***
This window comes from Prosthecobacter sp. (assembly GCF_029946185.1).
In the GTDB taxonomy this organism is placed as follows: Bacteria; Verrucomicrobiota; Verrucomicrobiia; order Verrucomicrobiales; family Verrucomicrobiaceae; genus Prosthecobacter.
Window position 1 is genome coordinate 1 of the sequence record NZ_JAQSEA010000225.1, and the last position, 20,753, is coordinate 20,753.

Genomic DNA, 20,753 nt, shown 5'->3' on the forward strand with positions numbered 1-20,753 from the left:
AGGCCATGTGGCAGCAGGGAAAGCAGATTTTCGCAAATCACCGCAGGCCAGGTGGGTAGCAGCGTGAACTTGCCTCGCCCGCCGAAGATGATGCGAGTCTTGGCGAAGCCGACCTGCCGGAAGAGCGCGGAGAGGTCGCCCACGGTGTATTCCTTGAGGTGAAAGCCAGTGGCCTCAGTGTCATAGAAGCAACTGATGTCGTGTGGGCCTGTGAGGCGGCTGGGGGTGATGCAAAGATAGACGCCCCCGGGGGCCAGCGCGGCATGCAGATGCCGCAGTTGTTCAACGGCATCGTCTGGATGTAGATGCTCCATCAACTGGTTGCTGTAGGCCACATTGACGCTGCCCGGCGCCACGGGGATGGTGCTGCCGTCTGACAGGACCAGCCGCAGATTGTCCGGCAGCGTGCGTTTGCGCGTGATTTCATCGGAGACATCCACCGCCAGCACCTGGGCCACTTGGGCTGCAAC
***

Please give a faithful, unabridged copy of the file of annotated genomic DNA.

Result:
This window comes from Prosthecobacter sp. (assembly GCF_029946185.1).
In the GTDB taxonomy this organism is placed as follows: Bacteria; Verrucomicrobiota; Verrucomicrobiia; order Verrucomicrobiales; family Verrucomicrobiaceae; genus Prosthecobacter.
Window position 1 is genome coordinate 1 of the sequence record NZ_JAQSEA010000225.1, and the last position, 20,753, is coordinate 20,753.

Genomic DNA, 20,753 nt, shown 5'->3' on the forward strand with positions numbered 1-20,753 from the left:
AGGCCATGTGGCAGCAGGGAAAGCAGATTTTCGCAAATCACCGCAGGCCAGGTGGGTAGCAGCGTGAACTTGCCTCGCCCGCCGAAGATGATGCGAGTCTTGGCGAAGCCGACCTGCCGGAAGAGCGCGGAGAGGTCGCCCACGGTGTATTCCTTGAGGTGAAAGCCAGTGGCCTCAGTGTCATAGAAGCAACTGATGTCGTGTGGGCCTGTGAGGCGGCTGGGGGTGATGCAAAGATAGACGCCCCCGGGGGCCAGCGCGGCATGCAGATGCCGCAGTTGTTCAACGGCATCGTCTGGATGTAGATGCTCCATCAACTGGTTGCTGTAGGCCACATTGACGCTGCCCGGCGCCACGGGGATGGTGCTGCCGTCTGACAGGACCAGCCGCAGATTGTCCGGCAGCGTGCGTTTGCGCGTGATTTCATCGGAGACATCCACCGCCAGCACCTGGGCCACTTGGGCTGCAAC